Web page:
Discovery of Candidate Genes for Stallion Fertility from the Horse Y Chromosome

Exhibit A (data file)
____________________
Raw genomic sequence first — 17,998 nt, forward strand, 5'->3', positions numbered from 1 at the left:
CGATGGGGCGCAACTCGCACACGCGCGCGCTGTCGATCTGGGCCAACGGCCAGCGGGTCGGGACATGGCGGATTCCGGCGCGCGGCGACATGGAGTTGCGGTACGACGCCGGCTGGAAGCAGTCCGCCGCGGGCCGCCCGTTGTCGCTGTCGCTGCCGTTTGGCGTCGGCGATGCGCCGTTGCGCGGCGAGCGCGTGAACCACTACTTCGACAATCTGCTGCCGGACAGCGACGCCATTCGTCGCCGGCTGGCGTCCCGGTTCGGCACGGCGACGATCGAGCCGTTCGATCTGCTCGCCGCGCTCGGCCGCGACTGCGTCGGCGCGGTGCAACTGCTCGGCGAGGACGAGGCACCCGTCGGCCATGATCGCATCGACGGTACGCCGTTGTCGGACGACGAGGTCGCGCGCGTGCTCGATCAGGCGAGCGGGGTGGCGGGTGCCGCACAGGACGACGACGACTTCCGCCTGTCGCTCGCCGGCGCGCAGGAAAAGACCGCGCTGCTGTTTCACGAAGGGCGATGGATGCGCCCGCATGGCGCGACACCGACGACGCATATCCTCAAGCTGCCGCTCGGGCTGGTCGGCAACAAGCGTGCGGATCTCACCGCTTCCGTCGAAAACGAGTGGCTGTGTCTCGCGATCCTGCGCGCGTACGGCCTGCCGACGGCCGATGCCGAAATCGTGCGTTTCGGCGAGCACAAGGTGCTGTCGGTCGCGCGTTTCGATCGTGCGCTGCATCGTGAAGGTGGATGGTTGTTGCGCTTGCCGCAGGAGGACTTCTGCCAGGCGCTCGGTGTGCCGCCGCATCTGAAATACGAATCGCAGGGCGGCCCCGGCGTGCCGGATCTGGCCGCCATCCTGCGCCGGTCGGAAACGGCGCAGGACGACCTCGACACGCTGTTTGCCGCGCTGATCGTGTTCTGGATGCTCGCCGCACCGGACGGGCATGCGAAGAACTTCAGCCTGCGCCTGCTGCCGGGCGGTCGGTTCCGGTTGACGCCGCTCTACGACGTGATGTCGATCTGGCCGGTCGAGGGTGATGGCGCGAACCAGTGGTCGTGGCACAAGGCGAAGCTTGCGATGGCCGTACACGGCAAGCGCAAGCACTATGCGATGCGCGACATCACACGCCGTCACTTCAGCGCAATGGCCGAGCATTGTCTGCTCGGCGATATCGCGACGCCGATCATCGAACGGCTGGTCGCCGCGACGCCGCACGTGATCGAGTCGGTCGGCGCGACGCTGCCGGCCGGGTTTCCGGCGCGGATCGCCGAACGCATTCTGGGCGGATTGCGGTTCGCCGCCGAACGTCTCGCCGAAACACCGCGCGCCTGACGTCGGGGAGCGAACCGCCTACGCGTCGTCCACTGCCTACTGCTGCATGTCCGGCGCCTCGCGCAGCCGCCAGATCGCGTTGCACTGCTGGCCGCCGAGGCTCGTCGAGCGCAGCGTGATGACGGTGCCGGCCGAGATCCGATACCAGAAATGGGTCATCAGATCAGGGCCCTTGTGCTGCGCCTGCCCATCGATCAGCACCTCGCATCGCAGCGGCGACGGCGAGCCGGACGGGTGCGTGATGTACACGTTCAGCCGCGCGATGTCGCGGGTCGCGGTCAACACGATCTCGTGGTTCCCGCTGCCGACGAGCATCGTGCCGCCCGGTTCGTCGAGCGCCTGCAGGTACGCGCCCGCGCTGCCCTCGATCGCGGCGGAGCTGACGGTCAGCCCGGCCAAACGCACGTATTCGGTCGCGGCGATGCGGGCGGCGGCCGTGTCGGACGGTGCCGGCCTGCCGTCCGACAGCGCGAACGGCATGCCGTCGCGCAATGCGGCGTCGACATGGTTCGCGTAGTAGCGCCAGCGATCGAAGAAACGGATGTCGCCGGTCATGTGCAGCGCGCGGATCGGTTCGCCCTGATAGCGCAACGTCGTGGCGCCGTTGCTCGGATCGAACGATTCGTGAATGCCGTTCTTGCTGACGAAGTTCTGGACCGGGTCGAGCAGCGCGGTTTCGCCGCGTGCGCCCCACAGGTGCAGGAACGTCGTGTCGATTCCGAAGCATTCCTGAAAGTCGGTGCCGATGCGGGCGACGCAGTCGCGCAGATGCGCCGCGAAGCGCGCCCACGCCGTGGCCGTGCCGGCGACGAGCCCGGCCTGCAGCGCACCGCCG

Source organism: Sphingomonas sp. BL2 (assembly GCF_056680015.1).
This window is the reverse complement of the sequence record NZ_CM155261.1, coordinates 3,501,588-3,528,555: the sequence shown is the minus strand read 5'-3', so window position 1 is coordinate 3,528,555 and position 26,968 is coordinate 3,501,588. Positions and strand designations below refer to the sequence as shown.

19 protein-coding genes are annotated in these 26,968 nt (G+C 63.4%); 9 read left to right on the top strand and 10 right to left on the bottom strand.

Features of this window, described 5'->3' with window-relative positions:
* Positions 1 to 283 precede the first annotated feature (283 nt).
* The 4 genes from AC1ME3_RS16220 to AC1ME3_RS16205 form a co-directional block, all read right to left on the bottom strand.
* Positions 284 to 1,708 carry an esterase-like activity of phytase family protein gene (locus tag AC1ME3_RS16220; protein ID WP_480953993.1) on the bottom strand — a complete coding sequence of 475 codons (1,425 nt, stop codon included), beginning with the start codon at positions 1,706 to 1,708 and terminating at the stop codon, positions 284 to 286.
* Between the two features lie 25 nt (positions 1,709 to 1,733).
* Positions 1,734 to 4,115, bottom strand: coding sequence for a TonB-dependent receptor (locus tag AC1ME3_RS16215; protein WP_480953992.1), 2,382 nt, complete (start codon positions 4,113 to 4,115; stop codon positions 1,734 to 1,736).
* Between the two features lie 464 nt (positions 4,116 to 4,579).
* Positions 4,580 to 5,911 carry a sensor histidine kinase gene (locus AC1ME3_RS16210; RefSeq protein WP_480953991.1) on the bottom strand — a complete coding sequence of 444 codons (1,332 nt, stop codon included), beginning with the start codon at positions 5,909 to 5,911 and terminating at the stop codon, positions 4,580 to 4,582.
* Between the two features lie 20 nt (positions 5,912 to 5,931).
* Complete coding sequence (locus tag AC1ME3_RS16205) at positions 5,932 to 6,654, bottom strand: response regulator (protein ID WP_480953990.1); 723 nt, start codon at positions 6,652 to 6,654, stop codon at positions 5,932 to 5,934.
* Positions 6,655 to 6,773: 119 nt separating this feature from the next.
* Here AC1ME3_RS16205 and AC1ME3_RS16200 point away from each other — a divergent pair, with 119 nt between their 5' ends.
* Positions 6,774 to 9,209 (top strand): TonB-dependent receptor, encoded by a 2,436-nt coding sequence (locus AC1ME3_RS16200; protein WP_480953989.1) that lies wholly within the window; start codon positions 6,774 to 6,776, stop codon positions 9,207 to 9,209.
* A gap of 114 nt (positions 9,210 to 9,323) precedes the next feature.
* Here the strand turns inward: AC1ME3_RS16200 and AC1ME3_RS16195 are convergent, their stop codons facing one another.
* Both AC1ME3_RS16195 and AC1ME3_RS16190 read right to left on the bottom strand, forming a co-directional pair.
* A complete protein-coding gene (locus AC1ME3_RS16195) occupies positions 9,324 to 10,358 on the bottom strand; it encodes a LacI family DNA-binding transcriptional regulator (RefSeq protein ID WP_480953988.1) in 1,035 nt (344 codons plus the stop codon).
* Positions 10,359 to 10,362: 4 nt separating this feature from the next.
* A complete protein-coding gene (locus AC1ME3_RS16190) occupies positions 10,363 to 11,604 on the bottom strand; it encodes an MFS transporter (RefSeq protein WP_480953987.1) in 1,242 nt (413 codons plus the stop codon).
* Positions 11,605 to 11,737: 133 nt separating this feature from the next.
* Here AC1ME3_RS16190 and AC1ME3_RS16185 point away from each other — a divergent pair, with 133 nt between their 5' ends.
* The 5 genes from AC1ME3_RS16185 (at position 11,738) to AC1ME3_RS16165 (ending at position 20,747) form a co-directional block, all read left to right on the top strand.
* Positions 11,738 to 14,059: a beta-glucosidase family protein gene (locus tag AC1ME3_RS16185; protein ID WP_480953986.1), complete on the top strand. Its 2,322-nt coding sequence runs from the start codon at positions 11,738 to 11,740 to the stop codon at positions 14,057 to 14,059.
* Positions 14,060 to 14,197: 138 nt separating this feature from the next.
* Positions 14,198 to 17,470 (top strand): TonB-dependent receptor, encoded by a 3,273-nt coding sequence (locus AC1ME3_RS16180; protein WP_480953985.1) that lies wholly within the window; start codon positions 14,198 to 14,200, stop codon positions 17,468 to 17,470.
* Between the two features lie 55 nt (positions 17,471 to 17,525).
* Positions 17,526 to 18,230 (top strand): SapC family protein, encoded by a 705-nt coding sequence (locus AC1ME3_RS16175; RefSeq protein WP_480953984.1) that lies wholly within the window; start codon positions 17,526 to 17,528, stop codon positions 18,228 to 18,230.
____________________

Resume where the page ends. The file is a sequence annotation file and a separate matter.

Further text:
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The genetic component of mammalian male fertility is complex and involves thousands of genes. The majority of these genes are distributed on autosomes and the X chromosome, while a small number are located on the Y chromosome. Human and mouse studies demonstrate that the most critical Y-linked male fertility genes are present in multiple copies, show testis-specific expression and are different between species. In the equine industry, where stallions are selected according to pedigrees and athletic abilities but not for reproductive performance, reduced fertility of many breeding stallions is a recognized problem. Therefore, the aim of the present research was to acquire comprehensive information about the organization of the horse Y chromosome (ECAY), identify Y-linked genes and investigate potential candidate genes regulating stallion fertility. To achieve theses goals, a direct cDNA (complementary DNA) selection procedure was used to isolate Y-linked genes from horse testes and 29 Y-specific genes were identified. All 29 genes were mapped to ECAY and their sequences were used to further expand the existing map. Copy number analysis identified 15 multicopy genes of which 9 were novel transcripts. Gene expression analysis on a panel of selected body tissues showed that some ECAY genes are expressed exclusively in testes while others show ubiquitous or intermediate expression. Quantitative Real-Time PCR using primers for 9 testis-specific multicopy genes revealed 5 genes with statistically significant differential expression in testis of normal fertile stallions and stallions with impaired fertility. Gene copy number analysis showed that the average copy number of 4 such genes was decreased in subfertile/infertile stallions compared to normal animals. Taken together, this research generated the first comprehensive physical gene map for the horse Y chromosome and identified a number of candidate genes for stallion fertility. The findings essentially expand our knowledge about Y chromosome genes in horses, open a new avenue for investigating the potential role of ECAY genes in stallion fertility which contribute to the development of molecular tools for the assessment of fertility in stallions.